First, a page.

A TOWN planner who saved North Laine from the bulldozers now has a permanent memorial in the area he preserved.

A blue plaque for Ken Fines was unveiled last week on the wall of Infinity Foods in North Road, Brighton.

Mr Fines saved and named the North Laine area when it was threatened with redevelopment into a flyover stretching from Preston Circus down to a large car park off of North Street and high-rise housing in the late 1960s.

His daughter Susan Fines, who was joined by her sister Julie Bull and nephew Daniel Smith at the unveiling, said it was “emotional and overwhelming” to see the plaque unveiled.

The 60-year-old said her father considered the saving of the North Laine as the highlight of his career, which saw him serve as the borough planning officer for almost a decade.

In 1976 the council agreed to make the North Laine a conservation area. Even after his retirement in 1983, Mr Fines continued to play a key role in conserving Brighton and Hove’s heritage founding the Heritage Over Vandalism Actually group in opposition to plans to redevelop the King Alfred.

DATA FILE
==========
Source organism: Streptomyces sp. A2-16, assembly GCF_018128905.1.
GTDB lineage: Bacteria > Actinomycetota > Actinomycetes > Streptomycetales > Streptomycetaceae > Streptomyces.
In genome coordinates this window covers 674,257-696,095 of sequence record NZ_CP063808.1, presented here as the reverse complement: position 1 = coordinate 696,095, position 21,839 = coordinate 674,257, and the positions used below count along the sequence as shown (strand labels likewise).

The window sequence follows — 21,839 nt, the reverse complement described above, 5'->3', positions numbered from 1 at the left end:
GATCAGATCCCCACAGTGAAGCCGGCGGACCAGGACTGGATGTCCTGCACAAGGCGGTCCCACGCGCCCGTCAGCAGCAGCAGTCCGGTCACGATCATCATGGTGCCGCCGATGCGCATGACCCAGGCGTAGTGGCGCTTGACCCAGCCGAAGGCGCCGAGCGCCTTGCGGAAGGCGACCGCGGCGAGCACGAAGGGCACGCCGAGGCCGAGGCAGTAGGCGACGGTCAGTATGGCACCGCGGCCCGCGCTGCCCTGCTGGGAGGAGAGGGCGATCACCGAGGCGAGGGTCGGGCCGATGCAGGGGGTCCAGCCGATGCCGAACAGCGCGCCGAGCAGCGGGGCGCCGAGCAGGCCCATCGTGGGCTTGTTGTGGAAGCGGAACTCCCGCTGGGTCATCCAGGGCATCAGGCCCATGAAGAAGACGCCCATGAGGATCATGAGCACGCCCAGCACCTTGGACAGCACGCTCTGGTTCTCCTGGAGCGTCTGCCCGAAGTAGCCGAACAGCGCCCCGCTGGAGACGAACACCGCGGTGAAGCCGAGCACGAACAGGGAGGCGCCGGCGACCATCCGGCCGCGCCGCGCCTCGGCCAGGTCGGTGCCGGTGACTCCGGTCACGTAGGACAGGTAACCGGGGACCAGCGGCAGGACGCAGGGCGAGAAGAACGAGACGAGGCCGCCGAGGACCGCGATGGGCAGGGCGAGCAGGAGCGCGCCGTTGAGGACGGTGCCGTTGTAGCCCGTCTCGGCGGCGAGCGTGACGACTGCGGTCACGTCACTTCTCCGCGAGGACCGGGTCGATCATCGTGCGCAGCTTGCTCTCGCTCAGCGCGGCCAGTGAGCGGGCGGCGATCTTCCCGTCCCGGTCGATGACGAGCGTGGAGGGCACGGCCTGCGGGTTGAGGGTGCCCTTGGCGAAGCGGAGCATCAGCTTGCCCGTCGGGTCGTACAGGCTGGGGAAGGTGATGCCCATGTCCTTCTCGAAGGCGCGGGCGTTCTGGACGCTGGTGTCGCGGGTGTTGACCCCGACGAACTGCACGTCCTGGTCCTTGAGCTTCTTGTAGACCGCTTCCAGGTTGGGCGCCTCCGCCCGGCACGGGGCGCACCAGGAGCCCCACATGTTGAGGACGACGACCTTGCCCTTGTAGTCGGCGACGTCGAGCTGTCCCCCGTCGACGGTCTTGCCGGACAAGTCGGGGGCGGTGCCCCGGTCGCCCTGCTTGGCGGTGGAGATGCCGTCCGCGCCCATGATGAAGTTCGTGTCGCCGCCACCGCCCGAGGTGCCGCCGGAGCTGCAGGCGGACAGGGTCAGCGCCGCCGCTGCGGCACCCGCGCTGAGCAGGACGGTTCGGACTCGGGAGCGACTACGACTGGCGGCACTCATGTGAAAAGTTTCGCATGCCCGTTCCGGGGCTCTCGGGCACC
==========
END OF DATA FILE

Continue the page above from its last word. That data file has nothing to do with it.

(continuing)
Mrs Fines moved back to Hove in 2005 to care for her father at their home in Northease Drive where the family had lived since it was built in 1952.

She reverted by deed poll from her married name of Mrs Barnbrook to Mrs Fines in his memory after his death in 2008 aged 85. Mrs Fines, who paid the £1,100 blue plaque fee herself, was inspired after reading an old article from The Argus in 2008 when the council considered a blue plaque but nothing came of it.

Mrs Fines said: “I am so proud that dad had the foresight to see what was there and what it could become. He showed courage to stand up to the people proposing the flyover and I think part of that was because he was local. He was born and bred in Hove and his dad was an electrician on the Palace Pier.

“I wanted this plaque so that even when we are all gone people would know why the North Laine is like it is now.”

Averil Older, chairwoman of the city’s commemorative plaque panel, said: “They wanted to knock down the little cottages, I wouldn’t use the words slum although that’s how they were looked at, and build a flyover and high rises.”

Former Argus reporter Adam Trimingham said that Mr Fines’ work in creating the North Laine conservation area led to the creation of the “lovely, lively district”, which would have “withered and died” without him.